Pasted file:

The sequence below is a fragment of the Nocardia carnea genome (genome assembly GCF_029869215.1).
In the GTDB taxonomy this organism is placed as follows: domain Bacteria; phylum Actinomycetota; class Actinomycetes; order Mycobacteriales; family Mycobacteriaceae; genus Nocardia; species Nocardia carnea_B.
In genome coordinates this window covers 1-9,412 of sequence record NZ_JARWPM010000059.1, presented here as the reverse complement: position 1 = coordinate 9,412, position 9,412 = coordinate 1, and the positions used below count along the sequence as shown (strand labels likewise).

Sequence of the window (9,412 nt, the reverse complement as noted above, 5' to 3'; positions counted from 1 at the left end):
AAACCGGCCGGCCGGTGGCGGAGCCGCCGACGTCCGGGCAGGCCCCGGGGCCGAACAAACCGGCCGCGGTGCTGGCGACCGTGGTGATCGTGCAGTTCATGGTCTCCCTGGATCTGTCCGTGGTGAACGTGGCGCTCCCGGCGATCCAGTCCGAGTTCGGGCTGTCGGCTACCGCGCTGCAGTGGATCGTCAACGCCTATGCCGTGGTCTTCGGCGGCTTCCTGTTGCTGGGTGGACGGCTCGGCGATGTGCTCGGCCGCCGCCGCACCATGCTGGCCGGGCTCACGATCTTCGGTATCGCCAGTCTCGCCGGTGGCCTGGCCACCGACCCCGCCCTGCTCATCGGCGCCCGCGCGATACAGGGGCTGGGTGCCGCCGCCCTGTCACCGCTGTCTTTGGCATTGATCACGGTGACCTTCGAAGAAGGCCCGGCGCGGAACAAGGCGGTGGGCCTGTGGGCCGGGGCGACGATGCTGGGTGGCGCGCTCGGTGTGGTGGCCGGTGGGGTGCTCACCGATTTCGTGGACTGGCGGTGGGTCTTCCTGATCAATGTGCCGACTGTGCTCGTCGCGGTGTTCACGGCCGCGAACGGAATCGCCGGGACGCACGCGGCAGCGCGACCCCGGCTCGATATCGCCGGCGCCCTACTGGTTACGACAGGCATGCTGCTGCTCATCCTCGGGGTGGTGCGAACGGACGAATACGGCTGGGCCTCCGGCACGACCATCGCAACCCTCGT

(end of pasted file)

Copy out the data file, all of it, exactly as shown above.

The sequence below is a fragment of the Nocardia carnea genome (genome assembly GCF_029869215.1).
In the GTDB taxonomy this organism is placed as follows: domain Bacteria; phylum Actinomycetota; class Actinomycetes; order Mycobacteriales; family Mycobacteriaceae; genus Nocardia; species Nocardia carnea_B.
In genome coordinates this window covers 1-9,412 of sequence record NZ_JARWPM010000059.1, presented here as the reverse complement: position 1 = coordinate 9,412, position 9,412 = coordinate 1, and the positions used below count along the sequence as shown (strand labels likewise).

Sequence of the window (9,412 nt, the reverse complement as noted above, 5' to 3'; positions counted from 1 at the left end):
AAACCGGCCGGCCGGTGGCGGAGCCGCCGACGTCCGGGCAGGCCCCGGGGCCGAACAAACCGGCCGCGGTGCTGGCGACCGTGGTGATCGTGCAGTTCATGGTCTCCCTGGATCTGTCCGTGGTGAACGTGGCGCTCCCGGCGATCCAGTCCGAGTTCGGGCTGTCGGCTACCGCGCTGCAGTGGATCGTCAACGCCTATGCCGTGGTCTTCGGCGGCTTCCTGTTGCTGGGTGGACGGCTCGGCGATGTGCTCGGCCGCCGCCGCACCATGCTGGCCGGGCTCACGATCTTCGGTATCGCCAGTCTCGCCGGTGGCCTGGCCACCGACCCCGCCCTGCTCATCGGCGCCCGCGCGATACAGGGGCTGGGTGCCGCCGCCCTGTCACCGCTGTCTTTGGCATTGATCACGGTGACCTTCGAAGAAGGCCCGGCGCGGAACAAGGCGGTGGGCCTGTGGGCCGGGGCGACGATGCTGGGTGGCGCGCTCGGTGTGGTGGCCGGTGGGGTGCTCACCGATTTCGTGGACTGGCGGTGGGTCTTCCTGATCAATGTGCCGACTGTGCTCGTCGCGGTGTTCACGGCCGCGAACGGAATCGCCGGGACGCACGCGGCAGCGCGACCCCGGCTCGATATCGCCGGCGCCCTACTGGTTACGACAGGCATGCTGCTGCTCATCCTCGGGGTGGTGCGAACGGACGAATACGGCTGGGCCTCCGGCACGACCATCGCAACCCTCGT